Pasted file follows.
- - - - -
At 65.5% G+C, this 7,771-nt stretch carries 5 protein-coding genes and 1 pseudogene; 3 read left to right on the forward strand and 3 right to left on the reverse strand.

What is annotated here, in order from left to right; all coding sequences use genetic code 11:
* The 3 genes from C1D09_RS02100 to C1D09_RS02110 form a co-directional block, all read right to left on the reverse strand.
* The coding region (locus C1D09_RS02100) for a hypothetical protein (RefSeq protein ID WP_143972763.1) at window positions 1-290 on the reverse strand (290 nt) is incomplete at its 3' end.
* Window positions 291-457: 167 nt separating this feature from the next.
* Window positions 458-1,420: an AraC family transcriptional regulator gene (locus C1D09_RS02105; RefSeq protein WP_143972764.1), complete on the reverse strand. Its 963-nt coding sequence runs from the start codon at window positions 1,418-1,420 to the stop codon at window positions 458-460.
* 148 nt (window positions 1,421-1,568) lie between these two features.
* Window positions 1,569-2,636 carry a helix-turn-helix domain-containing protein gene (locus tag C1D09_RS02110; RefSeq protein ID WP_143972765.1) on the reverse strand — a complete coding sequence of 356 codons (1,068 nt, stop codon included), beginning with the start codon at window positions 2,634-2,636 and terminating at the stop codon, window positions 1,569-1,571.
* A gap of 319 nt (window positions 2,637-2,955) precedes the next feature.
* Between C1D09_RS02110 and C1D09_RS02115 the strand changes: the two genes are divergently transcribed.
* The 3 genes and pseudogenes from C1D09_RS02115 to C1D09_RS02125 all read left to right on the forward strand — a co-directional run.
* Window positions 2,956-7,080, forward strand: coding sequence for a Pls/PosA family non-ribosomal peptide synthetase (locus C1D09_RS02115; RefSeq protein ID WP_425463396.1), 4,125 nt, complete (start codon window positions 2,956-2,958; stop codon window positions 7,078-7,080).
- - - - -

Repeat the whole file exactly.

At 65.5% G+C, this 7,771-nt stretch carries 5 protein-coding genes and 1 pseudogene; 3 read left to right on the forward strand and 3 right to left on the reverse strand.

What is annotated here, in order from left to right; all coding sequences use genetic code 11:
* The 3 genes from C1D09_RS02100 to C1D09_RS02110 form a co-directional block, all read right to left on the reverse strand.
* The coding region (locus C1D09_RS02100) for a hypothetical protein (RefSeq protein ID WP_143972763.1) at window positions 1-290 on the reverse strand (290 nt) is incomplete at its 3' end.
* Window positions 291-457: 167 nt separating this feature from the next.
* Window positions 458-1,420: an AraC family transcriptional regulator gene (locus C1D09_RS02105; RefSeq protein WP_143972764.1), complete on the reverse strand. Its 963-nt coding sequence runs from the start codon at window positions 1,418-1,420 to the stop codon at window positions 458-460.
* 148 nt (window positions 1,421-1,568) lie between these two features.
* Window positions 1,569-2,636 carry a helix-turn-helix domain-containing protein gene (locus tag C1D09_RS02110; RefSeq protein ID WP_143972765.1) on the reverse strand — a complete coding sequence of 356 codons (1,068 nt, stop codon included), beginning with the start codon at window positions 2,634-2,636 and terminating at the stop codon, window positions 1,569-1,571.
* A gap of 319 nt (window positions 2,637-2,955) precedes the next feature.
* Between C1D09_RS02110 and C1D09_RS02115 the strand changes: the two genes are divergently transcribed.
* The 3 genes and pseudogenes from C1D09_RS02115 to C1D09_RS02125 all read left to right on the forward strand — a co-directional run.
* Window positions 2,956-7,080, forward strand: coding sequence for a Pls/PosA family non-ribosomal peptide synthetase (locus C1D09_RS02115; RefSeq protein ID WP_425463396.1), 4,125 nt, complete (start codon window positions 2,956-2,958; stop codon window positions 7,078-7,080).